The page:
The Met Office has warned that temperatures could hit 43C over the coming week, which would make it the hottest day ever recorded in the UK.
Our sponsor, Wolferstans Solicitors, provides some guidance for employers as summer temperatures soar.
If it’s too hot to work, can employee’s leave?
Under UK law there is currently only a minimum working temperature set, which is 16C. However, if the employee’s work involves rigorous physical effort, the temperature should be at least 13C.
There is unfortunately, no meaningful figure that can be placed on high temperatures, to indicate if it is in fact too hot to work. That said, employers are responsible to ensure their employees and workers are comfortable and in their working environment. This extends to helping them keep cool. Health and safety should also factor into an employer’s consideration as to whether it is too hot to work.
Can employee’s legally ask for air conditioning in their workplace?
Employers are obliged to keep employees comfortable, which falls within them needing to ensure the working environment is of a reasonable temperature for those using it. From this, the concept known as "thermal comfort" has been established. By managing the thermal comfort within the workplace employers are more likely to improve morale, productivity and health and safety.
The Health and Safety Executive note the six basic factors to cause temperature discomfort are:
A way in which they suggest you can control the thermal comfort of these factors is by using air conditioning units or air dehumidifiers. If you want further advice on whether you should be installing air conditioning, as you feel are having employee complaints about the temperature in the workplace, then please get in contact via the below contact details.
Do employees have to wear their usual work attire in sweltering heat?
This very much depends on the organisation.
For example, if you are employing tree surgeons you would not be complying with the health and safety laws and organisational policies if you allowed you employees to not wear their personal protective equipment, such as the thick heavy chainsaw trousers which they most likely do not wish to be wearing on an extremely hot day.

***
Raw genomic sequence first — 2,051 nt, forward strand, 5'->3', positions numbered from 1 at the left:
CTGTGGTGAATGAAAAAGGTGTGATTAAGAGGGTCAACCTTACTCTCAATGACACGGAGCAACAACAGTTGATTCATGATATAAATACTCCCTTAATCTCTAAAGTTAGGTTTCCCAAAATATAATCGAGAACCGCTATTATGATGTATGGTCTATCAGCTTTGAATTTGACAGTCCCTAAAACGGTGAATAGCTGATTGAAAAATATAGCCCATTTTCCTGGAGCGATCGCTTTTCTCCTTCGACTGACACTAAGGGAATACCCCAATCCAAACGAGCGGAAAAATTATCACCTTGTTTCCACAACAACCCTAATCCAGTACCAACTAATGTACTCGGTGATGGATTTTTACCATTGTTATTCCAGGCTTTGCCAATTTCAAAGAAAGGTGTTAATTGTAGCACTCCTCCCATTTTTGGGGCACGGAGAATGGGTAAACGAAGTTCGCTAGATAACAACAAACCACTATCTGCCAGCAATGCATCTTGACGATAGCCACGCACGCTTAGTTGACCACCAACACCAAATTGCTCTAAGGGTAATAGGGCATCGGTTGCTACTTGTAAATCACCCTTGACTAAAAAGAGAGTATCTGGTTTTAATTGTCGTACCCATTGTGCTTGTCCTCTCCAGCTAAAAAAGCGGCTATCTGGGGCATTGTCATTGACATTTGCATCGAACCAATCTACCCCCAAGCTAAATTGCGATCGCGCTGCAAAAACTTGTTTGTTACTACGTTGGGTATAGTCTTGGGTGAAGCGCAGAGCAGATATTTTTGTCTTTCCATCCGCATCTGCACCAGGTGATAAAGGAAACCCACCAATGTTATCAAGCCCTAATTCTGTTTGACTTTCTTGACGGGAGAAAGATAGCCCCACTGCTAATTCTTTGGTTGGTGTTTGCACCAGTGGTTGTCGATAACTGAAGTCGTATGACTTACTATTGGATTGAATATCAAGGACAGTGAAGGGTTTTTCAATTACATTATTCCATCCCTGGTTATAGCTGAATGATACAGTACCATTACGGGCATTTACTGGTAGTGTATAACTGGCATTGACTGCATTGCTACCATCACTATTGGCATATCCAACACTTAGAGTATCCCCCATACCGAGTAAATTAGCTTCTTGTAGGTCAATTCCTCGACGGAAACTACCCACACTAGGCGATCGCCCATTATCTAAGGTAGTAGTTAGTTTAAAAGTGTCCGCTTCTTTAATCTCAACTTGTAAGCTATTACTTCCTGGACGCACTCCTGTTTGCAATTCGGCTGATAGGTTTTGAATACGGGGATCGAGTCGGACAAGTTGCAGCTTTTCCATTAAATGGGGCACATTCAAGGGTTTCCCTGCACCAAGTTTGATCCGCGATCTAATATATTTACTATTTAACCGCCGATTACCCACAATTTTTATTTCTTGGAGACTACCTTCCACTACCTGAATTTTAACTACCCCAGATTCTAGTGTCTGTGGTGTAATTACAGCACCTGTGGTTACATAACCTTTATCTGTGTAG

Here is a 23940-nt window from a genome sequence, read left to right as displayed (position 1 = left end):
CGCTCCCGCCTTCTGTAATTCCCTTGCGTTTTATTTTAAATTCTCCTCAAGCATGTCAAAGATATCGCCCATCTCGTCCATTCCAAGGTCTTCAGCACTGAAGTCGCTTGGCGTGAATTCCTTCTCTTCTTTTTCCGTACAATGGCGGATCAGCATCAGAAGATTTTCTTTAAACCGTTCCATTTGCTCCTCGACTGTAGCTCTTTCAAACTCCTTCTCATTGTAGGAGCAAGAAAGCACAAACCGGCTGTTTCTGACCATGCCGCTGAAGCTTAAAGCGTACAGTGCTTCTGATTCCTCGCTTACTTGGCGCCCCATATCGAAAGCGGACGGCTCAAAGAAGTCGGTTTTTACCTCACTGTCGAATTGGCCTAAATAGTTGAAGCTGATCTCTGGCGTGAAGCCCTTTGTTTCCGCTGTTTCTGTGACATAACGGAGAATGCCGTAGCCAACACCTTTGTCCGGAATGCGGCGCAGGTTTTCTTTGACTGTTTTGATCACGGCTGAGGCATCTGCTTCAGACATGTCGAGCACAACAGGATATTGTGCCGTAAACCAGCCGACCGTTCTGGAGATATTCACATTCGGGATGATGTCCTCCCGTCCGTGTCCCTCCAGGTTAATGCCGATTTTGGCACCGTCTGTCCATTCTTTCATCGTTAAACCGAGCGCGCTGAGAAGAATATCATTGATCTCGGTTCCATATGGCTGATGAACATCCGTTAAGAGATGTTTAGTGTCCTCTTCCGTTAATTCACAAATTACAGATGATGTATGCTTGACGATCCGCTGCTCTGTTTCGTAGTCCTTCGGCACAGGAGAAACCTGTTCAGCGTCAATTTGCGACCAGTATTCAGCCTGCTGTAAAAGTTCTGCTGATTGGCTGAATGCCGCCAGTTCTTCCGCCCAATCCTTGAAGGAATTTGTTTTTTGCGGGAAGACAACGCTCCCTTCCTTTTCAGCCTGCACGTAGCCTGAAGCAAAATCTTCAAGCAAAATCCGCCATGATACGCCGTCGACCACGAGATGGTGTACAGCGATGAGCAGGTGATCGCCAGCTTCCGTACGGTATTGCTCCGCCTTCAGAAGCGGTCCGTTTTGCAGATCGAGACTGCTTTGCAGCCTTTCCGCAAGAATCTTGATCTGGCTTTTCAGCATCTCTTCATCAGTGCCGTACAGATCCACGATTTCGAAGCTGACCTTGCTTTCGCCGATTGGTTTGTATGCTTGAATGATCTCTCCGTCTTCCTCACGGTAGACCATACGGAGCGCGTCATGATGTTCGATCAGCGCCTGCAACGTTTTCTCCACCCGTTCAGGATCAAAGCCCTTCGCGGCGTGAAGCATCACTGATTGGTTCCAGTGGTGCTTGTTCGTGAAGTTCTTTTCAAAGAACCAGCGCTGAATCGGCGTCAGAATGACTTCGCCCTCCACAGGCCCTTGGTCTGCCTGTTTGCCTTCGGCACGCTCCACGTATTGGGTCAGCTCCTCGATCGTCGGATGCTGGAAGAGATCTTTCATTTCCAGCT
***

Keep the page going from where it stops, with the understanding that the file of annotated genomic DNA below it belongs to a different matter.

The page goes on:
In circumstances where it is reasonable for there to be a flexible dress code, such as in an office environment, employers should be doing this to help with employee’s thermal comfort and productivity.
If in doubt whether this applies to you, the Health and Safety Executive provide further information on this.
How else can employers ensure that "thermal comfort" is managed well?
Hybrid working is becoming increasingly popular and making the most of this on an extremely hot day could benefit employers and employees. Employers need to consider whether the building they have is equipped for a heatwave. In doing this they should factor in whether there is a lot of glass, if it is an older building, whether there is good ventilation, and whether or not they already have air conditioning installed.
Employee productivity could be higher, should they be allowed to work from home in a cooler environment. If this is not possible then employers need to control the thermal comfort of their employees in the workplace as best as they can, given their circumstances. Ways to do this is by providing fans, if safe to do so, in the event they do not have aircon.
If you have any concerns over your workplace, or employees refusing to attend work during the heatwave, please make contact via our new enquiries section of the website.
By Rachel Lee, Wolferstans Solicitors